Tuesday, 6 March 2012

A friend slips away

One of the best aspects of company Christmas parties is that they let you meet the partners of your colleagues.

A few a years ago, my wife and I shared a table with a then colleague and his new partner. His devotion was clear to all and they entertained the whole table with the story of his pursuit and capture of her. She told us that he was the only man to join the group of divorcees who met regularly to chat at the swimming pool while their children went swimming. One day, he called across the group to spring an invitation on her to go to a film with him.

‘Well, yes,’ she said, surprised, and looking around the rest of the group, ‘shall we do that?’

‘The invitation was only for you,’ he assured her, to her considerable embarrassment.

Her best story was about the day when, against her wishes but borne down by the sheer weight of his persuasion, she took him into hospital for surgery on an eye. It was one of those ghastly 
operations where you get a local anaesthetic and remain conscious while someone inflicts brutal violence on a delicate part of your body.

She had remained among the crowd in the waiting room when a nurse emerged and announced ‘Chris Tinker doesn’t feel he can get through this operation unless his soon-to-be girlfriend comes and holds his hand.’ She did and they became, officially, a couple. Hence our meeting over the Christmas dinner table.

The stories were amusing, even charming. Above all they underlined the stubborn determination with which Chris was pursuing his hope of happiness. And the forces behind his drive were easy to understand: he had just emerged from a particularly gruesome divorce, in which he had initially had his children dumped on him, until his wife decided that she had wanted them back. At that point he had fought and lost several court cases, at huge cost, in emotional as well as financial terms.

In the end his ex-wife packed up the children and decamped with them and her new partner to Canada. Chris was a talented colleague prepared to take on a wide range of jobs, and he managed somehow to remain focused on the responsible work he did. At times though it was hard. For instance when he heard for the second time that the arrival of his children from Canada had been postponed, the sheer weight of his despair took its toll on him. This was one of the occasions when, despite his fight to keep working, migraines would strike him as his body forced him to take the time off he so obviously needed and which he grimly combated by sheer force of will.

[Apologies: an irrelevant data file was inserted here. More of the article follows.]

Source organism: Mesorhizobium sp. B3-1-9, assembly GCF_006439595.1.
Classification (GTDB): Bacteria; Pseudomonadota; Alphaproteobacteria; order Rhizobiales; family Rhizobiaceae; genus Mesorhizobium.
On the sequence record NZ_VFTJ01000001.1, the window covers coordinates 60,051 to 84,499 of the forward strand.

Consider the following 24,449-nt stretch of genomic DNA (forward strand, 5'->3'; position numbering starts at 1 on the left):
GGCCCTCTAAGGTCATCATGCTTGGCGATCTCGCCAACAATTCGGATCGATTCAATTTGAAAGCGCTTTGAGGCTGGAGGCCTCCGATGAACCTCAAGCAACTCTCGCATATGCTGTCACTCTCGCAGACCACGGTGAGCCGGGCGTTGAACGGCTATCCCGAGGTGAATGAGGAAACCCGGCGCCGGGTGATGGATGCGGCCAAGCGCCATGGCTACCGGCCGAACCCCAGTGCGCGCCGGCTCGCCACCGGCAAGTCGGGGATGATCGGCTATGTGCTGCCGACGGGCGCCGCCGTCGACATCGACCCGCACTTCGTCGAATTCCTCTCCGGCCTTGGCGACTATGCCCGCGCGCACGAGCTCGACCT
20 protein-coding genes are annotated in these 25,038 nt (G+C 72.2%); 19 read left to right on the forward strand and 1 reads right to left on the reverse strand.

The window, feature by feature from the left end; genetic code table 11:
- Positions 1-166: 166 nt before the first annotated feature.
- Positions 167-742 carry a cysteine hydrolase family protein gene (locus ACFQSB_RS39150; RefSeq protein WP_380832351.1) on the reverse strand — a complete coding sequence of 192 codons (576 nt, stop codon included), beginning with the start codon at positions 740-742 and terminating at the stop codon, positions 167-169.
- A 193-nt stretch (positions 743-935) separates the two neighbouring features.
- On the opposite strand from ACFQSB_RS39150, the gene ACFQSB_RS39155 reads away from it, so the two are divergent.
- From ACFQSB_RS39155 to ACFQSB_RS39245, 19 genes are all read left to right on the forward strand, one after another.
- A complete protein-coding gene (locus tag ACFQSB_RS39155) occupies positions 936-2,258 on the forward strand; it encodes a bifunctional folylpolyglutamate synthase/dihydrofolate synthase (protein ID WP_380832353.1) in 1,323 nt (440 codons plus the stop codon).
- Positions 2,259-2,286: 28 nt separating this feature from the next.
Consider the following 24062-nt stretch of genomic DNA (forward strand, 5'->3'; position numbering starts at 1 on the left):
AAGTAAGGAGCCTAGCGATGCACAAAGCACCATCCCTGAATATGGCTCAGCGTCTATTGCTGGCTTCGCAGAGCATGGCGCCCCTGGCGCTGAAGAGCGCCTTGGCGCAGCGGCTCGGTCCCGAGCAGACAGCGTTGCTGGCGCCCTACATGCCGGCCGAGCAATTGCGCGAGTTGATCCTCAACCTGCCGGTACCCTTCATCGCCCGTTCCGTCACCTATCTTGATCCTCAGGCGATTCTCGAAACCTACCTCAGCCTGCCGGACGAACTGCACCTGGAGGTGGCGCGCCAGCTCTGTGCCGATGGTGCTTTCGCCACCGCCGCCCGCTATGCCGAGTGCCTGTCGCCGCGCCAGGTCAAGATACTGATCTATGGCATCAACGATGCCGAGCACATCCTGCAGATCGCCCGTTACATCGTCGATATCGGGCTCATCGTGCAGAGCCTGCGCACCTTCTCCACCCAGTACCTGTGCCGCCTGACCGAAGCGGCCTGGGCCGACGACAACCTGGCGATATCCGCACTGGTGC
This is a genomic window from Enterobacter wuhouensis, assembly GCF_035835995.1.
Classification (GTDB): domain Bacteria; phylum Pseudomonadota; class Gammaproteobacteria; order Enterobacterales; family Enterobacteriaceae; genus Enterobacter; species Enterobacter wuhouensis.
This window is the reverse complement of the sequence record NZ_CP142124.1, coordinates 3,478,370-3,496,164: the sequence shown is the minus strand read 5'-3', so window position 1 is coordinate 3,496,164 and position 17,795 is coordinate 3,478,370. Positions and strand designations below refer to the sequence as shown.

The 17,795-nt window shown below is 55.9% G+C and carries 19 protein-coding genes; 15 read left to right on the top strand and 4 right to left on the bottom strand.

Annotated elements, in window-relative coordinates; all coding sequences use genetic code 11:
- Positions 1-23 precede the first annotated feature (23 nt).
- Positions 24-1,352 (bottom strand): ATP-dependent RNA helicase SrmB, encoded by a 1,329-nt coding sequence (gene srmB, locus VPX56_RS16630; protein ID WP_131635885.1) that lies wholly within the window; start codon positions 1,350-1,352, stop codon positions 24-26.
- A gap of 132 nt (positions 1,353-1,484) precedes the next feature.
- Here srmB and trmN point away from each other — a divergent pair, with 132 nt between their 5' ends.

So I shared his hope that perhaps he was now climbing back out of the trough into which he had been flung. Because he was more than a valued colleague, he was also far too likable to deserve the pain he’d been through.

It wasn’t to be. Last week Chris committed suicide. I don’t know what went wrong, I don’t know what pushed him over the edge. 

I’d failed to keep in touch with him after I lost that particular job, but I’ve heard from some of the friends I made then. They’re as shocked as I am, as much in the dark about what finally happened. Just as he’d soldiered on in the past until ill-health had stopped him, so perhaps he’d struggled recently to give as little hint as possible of whatever was tormenting him until, finally, his will to fight snapped.

Chris can't have been a particularly close friend, or I wouldn’t have lost touch with him. But whenever I think of him I’m reminded of the actor Paul Eddington’s wish for his own epitaph: ‘he did very little harm.
 Chris to my knowledge never did anyone any harm and managed quite a lot of good. Above all, he showed a great deal of kindness to a great many people, including me.

So I’m sorry to take my leave of Chris. It wouldn’t have mattered if we’d never met again. Just because he was still around, the world was by that small amount a gentler place; his death deprives us all of a little generosity of spirit.

He deserved his share of happiness. It’s a bitter shame that he’d lost all hope of achieving it.

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